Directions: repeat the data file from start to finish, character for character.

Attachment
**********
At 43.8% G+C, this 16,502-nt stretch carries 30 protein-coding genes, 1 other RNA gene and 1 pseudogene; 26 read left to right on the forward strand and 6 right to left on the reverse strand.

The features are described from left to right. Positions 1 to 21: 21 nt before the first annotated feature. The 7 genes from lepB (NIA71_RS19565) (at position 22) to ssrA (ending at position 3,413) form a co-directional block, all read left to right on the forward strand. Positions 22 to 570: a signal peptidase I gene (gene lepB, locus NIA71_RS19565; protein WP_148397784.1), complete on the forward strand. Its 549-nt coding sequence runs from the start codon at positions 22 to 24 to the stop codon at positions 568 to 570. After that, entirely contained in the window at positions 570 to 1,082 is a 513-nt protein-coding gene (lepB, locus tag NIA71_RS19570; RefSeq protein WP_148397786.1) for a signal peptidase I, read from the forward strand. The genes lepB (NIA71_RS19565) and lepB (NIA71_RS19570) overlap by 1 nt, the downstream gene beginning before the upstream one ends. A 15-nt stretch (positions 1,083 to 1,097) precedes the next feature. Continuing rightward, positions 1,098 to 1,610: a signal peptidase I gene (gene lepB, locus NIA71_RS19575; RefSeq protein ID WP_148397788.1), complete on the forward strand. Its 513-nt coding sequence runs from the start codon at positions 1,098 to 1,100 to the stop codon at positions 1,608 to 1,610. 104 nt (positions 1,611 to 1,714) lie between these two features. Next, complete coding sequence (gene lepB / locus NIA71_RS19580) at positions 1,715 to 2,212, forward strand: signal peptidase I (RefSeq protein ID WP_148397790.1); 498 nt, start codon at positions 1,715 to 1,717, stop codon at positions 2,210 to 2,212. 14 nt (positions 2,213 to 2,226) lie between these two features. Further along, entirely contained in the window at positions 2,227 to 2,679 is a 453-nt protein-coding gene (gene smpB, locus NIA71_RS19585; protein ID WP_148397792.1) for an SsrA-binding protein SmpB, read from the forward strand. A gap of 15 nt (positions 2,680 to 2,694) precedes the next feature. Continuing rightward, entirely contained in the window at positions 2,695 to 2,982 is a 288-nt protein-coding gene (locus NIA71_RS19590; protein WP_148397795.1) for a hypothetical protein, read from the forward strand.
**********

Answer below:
At 43.8% G+C, this 16,502-nt stretch carries 30 protein-coding genes, 1 other RNA gene and 1 pseudogene; 26 read left to right on the forward strand and 6 right to left on the reverse strand.

The features are described from left to right. Positions 1 to 21: 21 nt before the first annotated feature. The 7 genes from lepB (NIA71_RS19565) (at position 22) to ssrA (ending at position 3,413) form a co-directional block, all read left to right on the forward strand. Positions 22 to 570: a signal peptidase I gene (gene lepB, locus NIA71_RS19565; protein WP_148397784.1), complete on the forward strand. Its 549-nt coding sequence runs from the start codon at positions 22 to 24 to the stop codon at positions 568 to 570. After that, entirely contained in the window at positions 570 to 1,082 is a 513-nt protein-coding gene (lepB, locus tag NIA71_RS19570; RefSeq protein WP_148397786.1) for a signal peptidase I, read from the forward strand. The genes lepB (NIA71_RS19565) and lepB (NIA71_RS19570) overlap by 1 nt, the downstream gene beginning before the upstream one ends. A 15-nt stretch (positions 1,083 to 1,097) precedes the next feature. Continuing rightward, positions 1,098 to 1,610: a signal peptidase I gene (gene lepB, locus NIA71_RS19575; RefSeq protein ID WP_148397788.1), complete on the forward strand. Its 513-nt coding sequence runs from the start codon at positions 1,098 to 1,100 to the stop codon at positions 1,608 to 1,610. 104 nt (positions 1,611 to 1,714) lie between these two features. Next, complete coding sequence (gene lepB / locus NIA71_RS19580) at positions 1,715 to 2,212, forward strand: signal peptidase I (RefSeq protein ID WP_148397790.1); 498 nt, start codon at positions 1,715 to 1,717, stop codon at positions 2,210 to 2,212. 14 nt (positions 2,213 to 2,226) lie between these two features. Further along, entirely contained in the window at positions 2,227 to 2,679 is a 453-nt protein-coding gene (gene smpB, locus NIA71_RS19585; protein ID WP_148397792.1) for an SsrA-binding protein SmpB, read from the forward strand. A gap of 15 nt (positions 2,680 to 2,694) precedes the next feature. Continuing rightward, entirely contained in the window at positions 2,695 to 2,982 is a 288-nt protein-coding gene (locus NIA71_RS19590; protein WP_148397795.1) for a hypothetical protein, read from the forward strand.